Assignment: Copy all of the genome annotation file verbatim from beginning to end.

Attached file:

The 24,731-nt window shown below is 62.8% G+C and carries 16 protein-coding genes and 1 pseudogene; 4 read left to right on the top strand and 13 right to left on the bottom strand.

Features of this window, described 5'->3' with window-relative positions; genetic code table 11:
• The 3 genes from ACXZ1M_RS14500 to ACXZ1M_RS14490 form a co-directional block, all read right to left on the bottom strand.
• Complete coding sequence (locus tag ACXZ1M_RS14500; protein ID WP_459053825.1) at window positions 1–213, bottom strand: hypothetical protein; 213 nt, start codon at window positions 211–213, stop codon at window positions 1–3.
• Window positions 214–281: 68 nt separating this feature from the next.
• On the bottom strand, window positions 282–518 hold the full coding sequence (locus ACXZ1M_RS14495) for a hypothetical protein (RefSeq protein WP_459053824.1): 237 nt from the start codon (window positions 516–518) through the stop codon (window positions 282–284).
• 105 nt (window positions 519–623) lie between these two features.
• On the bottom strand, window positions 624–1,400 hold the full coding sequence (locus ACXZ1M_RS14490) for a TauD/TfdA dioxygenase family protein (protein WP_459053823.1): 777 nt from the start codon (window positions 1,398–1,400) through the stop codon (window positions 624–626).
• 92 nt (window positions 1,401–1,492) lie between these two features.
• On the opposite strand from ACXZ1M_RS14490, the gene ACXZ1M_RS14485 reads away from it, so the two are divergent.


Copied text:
The 24,731-nt window shown below is 62.8% G+C and carries 16 protein-coding genes and 1 pseudogene; 4 read left to right on the top strand and 13 right to left on the bottom strand.

Features of this window, described 5'->3' with window-relative positions; genetic code table 11:
• The 3 genes from ACXZ1M_RS14500 to ACXZ1M_RS14490 form a co-directional block, all read right to left on the bottom strand.
• Complete coding sequence (locus tag ACXZ1M_RS14500; protein ID WP_459053825.1) at window positions 1–213, bottom strand: hypothetical protein; 213 nt, start codon at window positions 211–213, stop codon at window positions 1–3.
• Window positions 214–281: 68 nt separating this feature from the next.
• On the bottom strand, window positions 282–518 hold the full coding sequence (locus ACXZ1M_RS14495) for a hypothetical protein (RefSeq protein WP_459053824.1): 237 nt from the start codon (window positions 516–518) through the stop codon (window positions 282–284).
• 105 nt (window positions 519–623) lie between these two features.
• On the bottom strand, window positions 624–1,400 hold the full coding sequence (locus ACXZ1M_RS14490) for a TauD/TfdA dioxygenase family protein (protein WP_459053823.1): 777 nt from the start codon (window positions 1,398–1,400) through the stop codon (window positions 624–626).
• 92 nt (window positions 1,401–1,492) lie between these two features.
• On the opposite strand from ACXZ1M_RS14490, the gene ACXZ1M_RS14485 reads away from it, so the two are divergent.